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Universal Leans into ‘The Hunt’ Controversy, Will Release ‘Most Talked About Movie of the Year’

Universal knows there's no such thing as bad publicity for its film about 1 percent liberal elites hunting conservatives. They could turn it into an event film.

Betty Gilpin in "The Hunt"

“The Hunt”

Universal Pictures

Days after 32 people were killed in mass shootings in Ohio and Texas last August, banners for “The Hunt” were dismantled on the Universal lot as conservative media and President Donald Trump took aim at the film. It was bad timing for the satiric thriller, centered around a group of liberal elites who hunt conservatives for sport, which was set to be released the following month. It appeared the studio had pulled the movie.

But now, months later and a comfortable distance away from those tragedies, Universal is leaning into the controversy: The studio announced Tuesday “The Hunt” will be get a wide release on March 13 and unveiled a trailer and poster referring to the hoopla: “the most talked about movie of the year is one that no one’s actually seen.”

An adaptation of Richard Connell’s 1924 classic man-versus-nature story “The Most Dangerous Game,” the film drops 12 American strangers in a clearing, rudderless and unaware that they’re being, literally, hunted for sport by one-percent elitists. The Craig Zobel-directed movie stars Emma Roberts, Justin Hartley, Glenn Howerton, Betty Gilpin, and Hilary Swank.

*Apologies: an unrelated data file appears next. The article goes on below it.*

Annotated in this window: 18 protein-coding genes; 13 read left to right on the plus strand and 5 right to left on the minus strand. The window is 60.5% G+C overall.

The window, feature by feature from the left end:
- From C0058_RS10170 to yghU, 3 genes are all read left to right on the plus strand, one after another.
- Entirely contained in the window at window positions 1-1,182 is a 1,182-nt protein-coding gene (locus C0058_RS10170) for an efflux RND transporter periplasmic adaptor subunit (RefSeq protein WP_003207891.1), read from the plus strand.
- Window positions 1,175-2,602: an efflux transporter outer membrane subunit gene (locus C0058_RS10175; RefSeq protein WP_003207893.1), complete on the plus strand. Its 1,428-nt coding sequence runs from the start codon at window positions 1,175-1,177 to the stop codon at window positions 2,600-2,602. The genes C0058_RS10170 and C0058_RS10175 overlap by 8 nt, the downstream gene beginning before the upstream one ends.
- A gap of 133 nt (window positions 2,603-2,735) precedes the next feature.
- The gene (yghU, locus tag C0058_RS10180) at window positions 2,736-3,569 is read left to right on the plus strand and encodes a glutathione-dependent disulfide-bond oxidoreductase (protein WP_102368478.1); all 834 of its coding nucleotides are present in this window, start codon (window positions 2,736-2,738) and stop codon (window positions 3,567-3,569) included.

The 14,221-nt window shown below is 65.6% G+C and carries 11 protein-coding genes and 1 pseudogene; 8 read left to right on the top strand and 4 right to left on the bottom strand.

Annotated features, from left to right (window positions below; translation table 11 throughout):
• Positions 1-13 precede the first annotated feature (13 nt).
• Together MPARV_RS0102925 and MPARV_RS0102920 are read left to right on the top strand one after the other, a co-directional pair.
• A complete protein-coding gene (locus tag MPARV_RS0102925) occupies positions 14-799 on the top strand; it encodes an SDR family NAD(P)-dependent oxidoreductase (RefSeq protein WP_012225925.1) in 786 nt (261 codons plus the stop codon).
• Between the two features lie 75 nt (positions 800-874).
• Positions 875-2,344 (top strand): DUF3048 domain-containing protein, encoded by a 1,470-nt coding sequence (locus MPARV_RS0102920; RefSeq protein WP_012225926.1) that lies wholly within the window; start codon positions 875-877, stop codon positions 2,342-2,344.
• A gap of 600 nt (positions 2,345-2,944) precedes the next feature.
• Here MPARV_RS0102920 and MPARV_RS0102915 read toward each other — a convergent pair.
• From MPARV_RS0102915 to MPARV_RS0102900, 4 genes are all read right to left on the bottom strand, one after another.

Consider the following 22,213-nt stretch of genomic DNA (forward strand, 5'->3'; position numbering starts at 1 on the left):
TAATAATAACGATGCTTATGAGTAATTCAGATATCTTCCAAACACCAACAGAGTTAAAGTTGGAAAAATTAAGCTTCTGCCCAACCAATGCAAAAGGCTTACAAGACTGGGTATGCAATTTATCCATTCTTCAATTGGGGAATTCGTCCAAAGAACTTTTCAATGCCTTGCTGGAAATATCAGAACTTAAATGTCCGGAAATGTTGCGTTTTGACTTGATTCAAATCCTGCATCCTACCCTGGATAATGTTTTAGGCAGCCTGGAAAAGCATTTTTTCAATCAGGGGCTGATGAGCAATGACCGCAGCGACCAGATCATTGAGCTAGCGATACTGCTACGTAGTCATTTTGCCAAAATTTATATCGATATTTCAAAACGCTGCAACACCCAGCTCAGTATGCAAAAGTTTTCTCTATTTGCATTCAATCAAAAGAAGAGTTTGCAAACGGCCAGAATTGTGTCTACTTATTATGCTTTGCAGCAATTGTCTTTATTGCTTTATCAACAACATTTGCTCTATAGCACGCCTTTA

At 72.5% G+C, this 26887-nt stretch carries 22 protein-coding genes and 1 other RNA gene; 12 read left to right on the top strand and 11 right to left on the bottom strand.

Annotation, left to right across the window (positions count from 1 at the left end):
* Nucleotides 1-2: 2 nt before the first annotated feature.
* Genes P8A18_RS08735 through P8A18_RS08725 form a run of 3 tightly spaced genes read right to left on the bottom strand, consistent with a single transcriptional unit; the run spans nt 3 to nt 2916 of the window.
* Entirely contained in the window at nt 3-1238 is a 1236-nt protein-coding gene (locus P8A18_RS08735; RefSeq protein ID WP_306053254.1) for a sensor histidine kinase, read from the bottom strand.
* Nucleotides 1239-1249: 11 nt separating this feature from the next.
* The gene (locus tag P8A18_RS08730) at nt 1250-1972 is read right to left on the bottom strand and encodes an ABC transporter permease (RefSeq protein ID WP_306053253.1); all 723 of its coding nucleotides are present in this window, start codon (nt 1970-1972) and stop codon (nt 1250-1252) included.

It’s produced by Jason Blum’s Blumhouse Productions, known for its low-budget horror movies, Jordan Peele’s “Get Out,” and Best Picture nominees “Whiplash” and “BlacKkKlansman.”

The poster’s reliance on a wall of text (including Fox News quote “shows Hollywood for what it really is, demented and evil”) with only a picture of a pig shows Universal is hopeful the right-wing pushback has hand-delivered every marketing executive’s dream: an event film. Rather than just dump the movie on a streaming platform and ride out the controversy, the studio’s choice to move forward with a theatrical release is a vote of confidence that theaters not only can help deliver more buzz for this movie, but also a profit.

The irony is that the filmmakers are already pushing a narrative that’s somewhat counter to the marketing blitz. Blum and writer Damon Lindelof told Variety Tuesday the media got it all wrong and the time to release it is now.

“It just feels right,” Blum said. “And as more and more people start to see it, we’ve gained confidence in the fact that this is not a dangerous movie. This is not a provocative movie. This is not a divisive movie. I think the big shift between now and then is that more people have seen it and they’ve responded positively.”

And on the marketing strategy, Blum said:

“We have a very, very different trailer and poster which acknowledges the journey that we’ve been on. So we’re putting the movie out into the world in a very, very different way than we did the first time around. I’m not worried. With any movie you release, you’re concerned about how the talk will negatively or positively impact the release of a movie. So this movie is no different.”

Another piece of the marketing plan? Universal tweeted the trailer today with #DecideForYourself.

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